Archive for March, 2010

Story Without Narrative

The two mediums that appear to have the most trouble convincing the general public of their artistic merit are probably videogames and ironically Fine Art. Show most people The Physical Impossibility of Death in the Mind of Someone Living and they’re more likely to say “A shark in formaldehyde is not Art” than applaud the artist’s creative vision. So I want to write a few posts exploring some links between the two mediums. Not because I’m fighting some sort of “Games are ert” culture war but because I just think it’s an interesting thought experiment. This means I really don’t want to read comments along the lines of “Games are not/are Art” or “A shark in formaldehyde is/ is not Art”. Okay cool we’ve all put our bull horns and pitchforks down and replaced them with thinking caps? Right let’s begin.

A picture says a thousand words and often they tell a story.

In a beautiful essay titled Knifers Elatia Harris describes the above painting like so

Margaret wants to chase a butterfly, Mary wants to restrain her — beguiled as she is by the butterfly herself. It is nothing if not big-sisterly to think how to keep someone barely younger than you safe — even from butterflies. Margaret is young enough to desire and reach in one moment, Mary old enough to desire and pull back.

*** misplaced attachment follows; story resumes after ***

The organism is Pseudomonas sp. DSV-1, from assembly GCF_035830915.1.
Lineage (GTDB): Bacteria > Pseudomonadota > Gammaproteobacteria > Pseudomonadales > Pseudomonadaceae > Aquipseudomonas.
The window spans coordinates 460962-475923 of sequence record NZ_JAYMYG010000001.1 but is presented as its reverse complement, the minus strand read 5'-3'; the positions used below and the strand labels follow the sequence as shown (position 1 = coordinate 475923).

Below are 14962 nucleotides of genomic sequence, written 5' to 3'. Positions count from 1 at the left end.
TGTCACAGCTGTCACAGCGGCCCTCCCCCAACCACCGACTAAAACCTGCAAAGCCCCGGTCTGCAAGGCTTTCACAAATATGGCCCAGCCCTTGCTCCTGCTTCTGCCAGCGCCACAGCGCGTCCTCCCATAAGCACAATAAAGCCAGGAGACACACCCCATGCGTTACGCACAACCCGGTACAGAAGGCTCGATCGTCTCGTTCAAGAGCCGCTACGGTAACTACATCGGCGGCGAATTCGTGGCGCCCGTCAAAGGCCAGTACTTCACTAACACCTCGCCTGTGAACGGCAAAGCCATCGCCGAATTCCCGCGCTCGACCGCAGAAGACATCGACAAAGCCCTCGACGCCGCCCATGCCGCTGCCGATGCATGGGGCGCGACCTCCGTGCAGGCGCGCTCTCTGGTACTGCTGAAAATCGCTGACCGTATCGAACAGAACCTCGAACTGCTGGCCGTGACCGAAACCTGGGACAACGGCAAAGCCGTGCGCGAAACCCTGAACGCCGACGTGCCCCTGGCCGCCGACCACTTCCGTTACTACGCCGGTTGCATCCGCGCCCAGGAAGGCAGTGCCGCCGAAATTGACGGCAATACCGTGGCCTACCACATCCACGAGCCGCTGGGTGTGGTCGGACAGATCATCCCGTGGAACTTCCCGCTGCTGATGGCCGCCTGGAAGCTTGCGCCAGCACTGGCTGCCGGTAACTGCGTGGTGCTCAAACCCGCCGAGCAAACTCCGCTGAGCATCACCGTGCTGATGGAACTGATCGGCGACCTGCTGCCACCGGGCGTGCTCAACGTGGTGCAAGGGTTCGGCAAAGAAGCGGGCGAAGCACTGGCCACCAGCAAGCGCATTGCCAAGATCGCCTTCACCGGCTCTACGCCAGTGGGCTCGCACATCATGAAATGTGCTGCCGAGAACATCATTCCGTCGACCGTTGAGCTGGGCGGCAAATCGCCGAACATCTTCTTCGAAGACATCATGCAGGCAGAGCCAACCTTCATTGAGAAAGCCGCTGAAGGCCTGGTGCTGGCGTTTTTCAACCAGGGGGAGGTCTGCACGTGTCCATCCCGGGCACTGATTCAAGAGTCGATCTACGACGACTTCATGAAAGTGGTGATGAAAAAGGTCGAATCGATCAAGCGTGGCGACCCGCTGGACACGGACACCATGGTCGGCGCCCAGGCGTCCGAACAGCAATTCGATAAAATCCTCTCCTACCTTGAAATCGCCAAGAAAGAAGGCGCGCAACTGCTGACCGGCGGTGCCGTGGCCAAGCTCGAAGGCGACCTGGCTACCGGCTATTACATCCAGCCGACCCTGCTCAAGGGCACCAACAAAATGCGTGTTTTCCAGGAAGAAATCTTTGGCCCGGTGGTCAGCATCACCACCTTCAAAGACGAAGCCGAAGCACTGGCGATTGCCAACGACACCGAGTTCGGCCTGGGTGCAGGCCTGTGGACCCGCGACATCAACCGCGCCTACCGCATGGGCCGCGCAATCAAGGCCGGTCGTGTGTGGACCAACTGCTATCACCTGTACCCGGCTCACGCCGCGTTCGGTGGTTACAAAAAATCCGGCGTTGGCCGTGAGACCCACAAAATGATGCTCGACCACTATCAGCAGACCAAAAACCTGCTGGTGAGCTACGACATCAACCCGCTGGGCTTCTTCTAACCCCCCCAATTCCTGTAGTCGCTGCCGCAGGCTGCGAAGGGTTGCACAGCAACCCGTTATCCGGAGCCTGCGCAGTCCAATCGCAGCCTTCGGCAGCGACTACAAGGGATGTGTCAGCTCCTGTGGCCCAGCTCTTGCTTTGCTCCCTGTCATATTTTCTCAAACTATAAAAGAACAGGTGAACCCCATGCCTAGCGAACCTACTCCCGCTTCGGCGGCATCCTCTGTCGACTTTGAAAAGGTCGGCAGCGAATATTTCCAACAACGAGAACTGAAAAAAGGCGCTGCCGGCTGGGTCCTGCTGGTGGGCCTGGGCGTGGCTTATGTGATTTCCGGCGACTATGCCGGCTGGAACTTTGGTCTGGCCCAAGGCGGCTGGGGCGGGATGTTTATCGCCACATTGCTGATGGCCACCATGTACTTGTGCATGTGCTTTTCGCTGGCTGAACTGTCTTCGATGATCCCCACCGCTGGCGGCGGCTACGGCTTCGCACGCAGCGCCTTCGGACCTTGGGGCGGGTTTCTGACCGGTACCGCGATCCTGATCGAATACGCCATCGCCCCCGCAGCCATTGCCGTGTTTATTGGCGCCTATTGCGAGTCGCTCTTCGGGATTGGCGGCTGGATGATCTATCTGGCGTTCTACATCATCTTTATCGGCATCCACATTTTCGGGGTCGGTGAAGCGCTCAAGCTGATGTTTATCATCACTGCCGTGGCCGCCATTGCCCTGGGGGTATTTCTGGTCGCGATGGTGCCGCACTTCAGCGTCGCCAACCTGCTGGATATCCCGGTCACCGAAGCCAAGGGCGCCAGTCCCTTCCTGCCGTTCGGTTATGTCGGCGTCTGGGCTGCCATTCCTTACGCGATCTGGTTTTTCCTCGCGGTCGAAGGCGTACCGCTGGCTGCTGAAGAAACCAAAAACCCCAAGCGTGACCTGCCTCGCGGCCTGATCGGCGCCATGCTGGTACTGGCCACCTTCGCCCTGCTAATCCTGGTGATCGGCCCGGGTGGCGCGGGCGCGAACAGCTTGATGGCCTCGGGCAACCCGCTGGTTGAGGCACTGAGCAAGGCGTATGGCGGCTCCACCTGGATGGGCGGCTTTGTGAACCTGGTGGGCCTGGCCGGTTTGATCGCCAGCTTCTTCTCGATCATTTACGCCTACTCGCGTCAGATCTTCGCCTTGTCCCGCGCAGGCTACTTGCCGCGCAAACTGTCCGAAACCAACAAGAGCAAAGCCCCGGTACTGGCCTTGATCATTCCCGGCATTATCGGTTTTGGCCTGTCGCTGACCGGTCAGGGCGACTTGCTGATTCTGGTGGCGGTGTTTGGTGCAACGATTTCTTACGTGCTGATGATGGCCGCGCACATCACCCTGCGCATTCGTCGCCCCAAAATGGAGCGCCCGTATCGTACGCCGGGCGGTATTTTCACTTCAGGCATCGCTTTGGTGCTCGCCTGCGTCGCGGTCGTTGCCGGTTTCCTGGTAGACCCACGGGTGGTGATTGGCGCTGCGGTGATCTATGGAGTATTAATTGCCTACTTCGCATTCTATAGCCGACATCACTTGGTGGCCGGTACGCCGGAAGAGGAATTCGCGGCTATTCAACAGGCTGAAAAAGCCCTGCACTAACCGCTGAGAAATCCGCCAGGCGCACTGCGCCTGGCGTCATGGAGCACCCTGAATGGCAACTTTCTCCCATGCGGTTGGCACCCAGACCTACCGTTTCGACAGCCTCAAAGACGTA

That perfectly describes how the painting tells a small, simple and definitely poinagnt story. But consider for a moment that the painting does not tell us the story in the way we normally expect. It is basically a story without narrative.  We the people who think too much about games often talk about how they lack authorial control because as players we control how we interact with the game. Yet we forget that this is nothing new. Does it matter if when you look at this painting you look at Margaret or Mary first? Do you notice the butterfly before you notice the girls holding hands? Do you take note of the trees behind them? Do you get an inch from the canvas and really stare at the brush work? Everyone’s experience of this painting will be different so how does it manage to convey the author’s intent?



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